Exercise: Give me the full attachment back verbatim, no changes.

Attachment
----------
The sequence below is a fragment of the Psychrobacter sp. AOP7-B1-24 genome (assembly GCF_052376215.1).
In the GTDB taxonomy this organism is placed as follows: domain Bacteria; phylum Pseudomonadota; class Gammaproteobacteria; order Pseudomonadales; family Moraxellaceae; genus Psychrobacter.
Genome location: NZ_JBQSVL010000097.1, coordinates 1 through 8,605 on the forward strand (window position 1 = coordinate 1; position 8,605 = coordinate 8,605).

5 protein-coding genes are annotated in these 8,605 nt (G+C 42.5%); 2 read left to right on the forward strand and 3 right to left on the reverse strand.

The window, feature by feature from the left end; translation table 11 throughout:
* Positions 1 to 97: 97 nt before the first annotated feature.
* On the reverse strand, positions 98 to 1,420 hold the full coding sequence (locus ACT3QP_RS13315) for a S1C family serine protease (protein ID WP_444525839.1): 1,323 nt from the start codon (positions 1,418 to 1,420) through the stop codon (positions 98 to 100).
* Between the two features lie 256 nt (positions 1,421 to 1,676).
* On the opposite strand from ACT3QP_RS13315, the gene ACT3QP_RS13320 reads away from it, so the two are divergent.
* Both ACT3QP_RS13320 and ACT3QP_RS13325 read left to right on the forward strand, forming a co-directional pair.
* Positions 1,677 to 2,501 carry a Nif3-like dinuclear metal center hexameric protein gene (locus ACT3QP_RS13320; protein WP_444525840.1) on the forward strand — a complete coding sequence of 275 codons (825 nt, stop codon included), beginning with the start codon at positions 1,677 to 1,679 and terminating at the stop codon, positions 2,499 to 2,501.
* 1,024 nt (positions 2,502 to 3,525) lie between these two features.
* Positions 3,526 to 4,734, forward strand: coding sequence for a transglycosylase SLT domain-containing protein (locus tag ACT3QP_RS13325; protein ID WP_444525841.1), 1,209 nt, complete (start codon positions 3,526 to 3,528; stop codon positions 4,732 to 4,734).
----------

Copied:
The sequence below is a fragment of the Psychrobacter sp. AOP7-B1-24 genome (assembly GCF_052376215.1).
In the GTDB taxonomy this organism is placed as follows: domain Bacteria; phylum Pseudomonadota; class Gammaproteobacteria; order Pseudomonadales; family Moraxellaceae; genus Psychrobacter.
Genome location: NZ_JBQSVL010000097.1, coordinates 1 through 8,605 on the forward strand (window position 1 = coordinate 1; position 8,605 = coordinate 8,605).

5 protein-coding genes are annotated in these 8,605 nt (G+C 42.5%); 2 read left to right on the forward strand and 3 right to left on the reverse strand.

The window, feature by feature from the left end; translation table 11 throughout:
* Positions 1 to 97: 97 nt before the first annotated feature.
* On the reverse strand, positions 98 to 1,420 hold the full coding sequence (locus ACT3QP_RS13315) for a S1C family serine protease (protein ID WP_444525839.1): 1,323 nt from the start codon (positions 1,418 to 1,420) through the stop codon (positions 98 to 100).
* Between the two features lie 256 nt (positions 1,421 to 1,676).
* On the opposite strand from ACT3QP_RS13315, the gene ACT3QP_RS13320 reads away from it, so the two are divergent.
* Both ACT3QP_RS13320 and ACT3QP_RS13325 read left to right on the forward strand, forming a co-directional pair.
* Positions 1,677 to 2,501 carry a Nif3-like dinuclear metal center hexameric protein gene (locus ACT3QP_RS13320; protein WP_444525840.1) on the forward strand — a complete coding sequence of 275 codons (825 nt, stop codon included), beginning with the start codon at positions 1,677 to 1,679 and terminating at the stop codon, positions 2,499 to 2,501.
* 1,024 nt (positions 2,502 to 3,525) lie between these two features.
* Positions 3,526 to 4,734, forward strand: coding sequence for a transglycosylase SLT domain-containing protein (locus tag ACT3QP_RS13325; protein ID WP_444525841.1), 1,209 nt, complete (start codon positions 3,526 to 3,528; stop codon positions 4,732 to 4,734).